Certifications and similar credentials are there to prove to everyone else that you know what you’re doing and you’re continuing to grow, and learn, and become more proficient in your craft.  There is another aspect to this though that had not really occurred to me until now and that is, not only does it prove to others you have the skills to pay the bills, but also to yourself.  When you have something tangible that validates all the time and effort you’ve put into becoming the professional you are, it gives you the confidence to raise your own expectations.  This is something that is beneficial to the employer and employee alike. If I’m ever again in a position where I’m re-entering the job market looking for that next stage, I will be exponentially more confident that I’ll be able to find something, because I’m taking the time to ensure my resumé reflects my skills with official validation.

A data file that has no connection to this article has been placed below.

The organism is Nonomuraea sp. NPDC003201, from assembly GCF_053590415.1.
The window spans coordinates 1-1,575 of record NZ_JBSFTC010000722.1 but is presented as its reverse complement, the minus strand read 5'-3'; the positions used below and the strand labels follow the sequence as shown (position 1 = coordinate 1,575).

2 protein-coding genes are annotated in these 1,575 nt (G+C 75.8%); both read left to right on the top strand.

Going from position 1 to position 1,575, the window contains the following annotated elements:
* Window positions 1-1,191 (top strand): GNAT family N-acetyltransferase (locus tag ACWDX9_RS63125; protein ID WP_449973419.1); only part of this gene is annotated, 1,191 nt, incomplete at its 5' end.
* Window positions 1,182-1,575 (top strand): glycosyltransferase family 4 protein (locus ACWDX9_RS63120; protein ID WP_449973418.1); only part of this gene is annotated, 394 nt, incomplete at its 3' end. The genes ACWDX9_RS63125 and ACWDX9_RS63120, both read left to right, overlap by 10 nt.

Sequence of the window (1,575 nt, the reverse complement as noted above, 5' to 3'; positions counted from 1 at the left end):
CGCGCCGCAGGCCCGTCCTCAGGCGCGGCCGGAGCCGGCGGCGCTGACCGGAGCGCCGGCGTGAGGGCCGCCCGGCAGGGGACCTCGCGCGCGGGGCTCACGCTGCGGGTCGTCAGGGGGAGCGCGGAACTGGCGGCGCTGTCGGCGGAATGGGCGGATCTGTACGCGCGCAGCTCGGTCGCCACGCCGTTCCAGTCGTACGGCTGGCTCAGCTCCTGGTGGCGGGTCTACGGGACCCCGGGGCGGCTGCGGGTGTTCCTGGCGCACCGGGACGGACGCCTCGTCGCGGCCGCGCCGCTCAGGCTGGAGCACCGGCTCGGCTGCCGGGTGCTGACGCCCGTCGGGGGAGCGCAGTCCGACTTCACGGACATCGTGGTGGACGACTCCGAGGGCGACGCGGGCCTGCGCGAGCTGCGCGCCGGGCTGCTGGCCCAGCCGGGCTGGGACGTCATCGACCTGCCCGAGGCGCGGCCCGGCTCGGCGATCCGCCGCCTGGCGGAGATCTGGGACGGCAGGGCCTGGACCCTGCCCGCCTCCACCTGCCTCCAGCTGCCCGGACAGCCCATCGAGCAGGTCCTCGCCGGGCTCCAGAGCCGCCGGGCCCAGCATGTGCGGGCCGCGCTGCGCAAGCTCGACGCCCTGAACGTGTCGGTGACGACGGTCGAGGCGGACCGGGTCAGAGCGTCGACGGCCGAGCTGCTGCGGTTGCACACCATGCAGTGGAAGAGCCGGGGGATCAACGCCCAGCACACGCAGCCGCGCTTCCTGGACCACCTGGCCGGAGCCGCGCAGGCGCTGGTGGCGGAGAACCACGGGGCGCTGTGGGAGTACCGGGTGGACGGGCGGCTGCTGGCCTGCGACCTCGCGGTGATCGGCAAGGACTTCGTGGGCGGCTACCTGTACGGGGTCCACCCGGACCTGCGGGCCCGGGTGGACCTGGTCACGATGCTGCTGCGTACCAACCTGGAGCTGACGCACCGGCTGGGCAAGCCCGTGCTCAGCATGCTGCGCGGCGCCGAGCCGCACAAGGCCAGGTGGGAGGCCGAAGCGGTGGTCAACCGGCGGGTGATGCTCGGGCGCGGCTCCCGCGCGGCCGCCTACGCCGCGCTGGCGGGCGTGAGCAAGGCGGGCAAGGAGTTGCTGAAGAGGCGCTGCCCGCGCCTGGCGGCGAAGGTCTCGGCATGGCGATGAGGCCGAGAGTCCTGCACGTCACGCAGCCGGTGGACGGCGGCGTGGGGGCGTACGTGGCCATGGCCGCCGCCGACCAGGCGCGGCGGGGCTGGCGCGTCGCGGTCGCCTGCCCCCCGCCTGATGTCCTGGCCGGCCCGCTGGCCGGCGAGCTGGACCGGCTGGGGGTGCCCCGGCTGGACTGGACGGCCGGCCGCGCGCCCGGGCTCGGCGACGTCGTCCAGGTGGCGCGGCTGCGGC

So if you’re an Atlasssian professional, you like the toolset, you see yourself staying within the ecosystem and want to progress, do yourself a favor and start getting certified.  I recommend first going to your employer and seeing if they would be willing to cover the cost. Even if they’re not willing, it’s worth it for you to pursue it on your own.  It’s reassurance for the employer, but it’s an investment for the employee. One that will show dividends down the road, regardless of where it leads you.

If you have any questions regarding the Atlassian certification process: contact us, we'd love to talk you through your options.

Topics: jira atlassian blog training atlassian-certification-program
2 min read

Jira Administration: Sys Admin vs Jira Admin vs Project Admin

By Luis Machado on Mar 2, 2021 7:35:43 AM

Blogpost-display-image_Jira Administration- Sys Admin vs. Jira Admin vs. Project Admin2When thinking about Jira administration, or really administration of any software, project, or endeavor, the old idiom “too many cooks in the kitchen” often comes to mind. There’s a fine line between empowering your user base and setting the stage for mass hysteria and confusion within your instance. Fortunately Jira offers some out-of-the-box options to help with setting up boundaries for those users who need more control over the instance but keep them from wreaking too much havoc.

Admins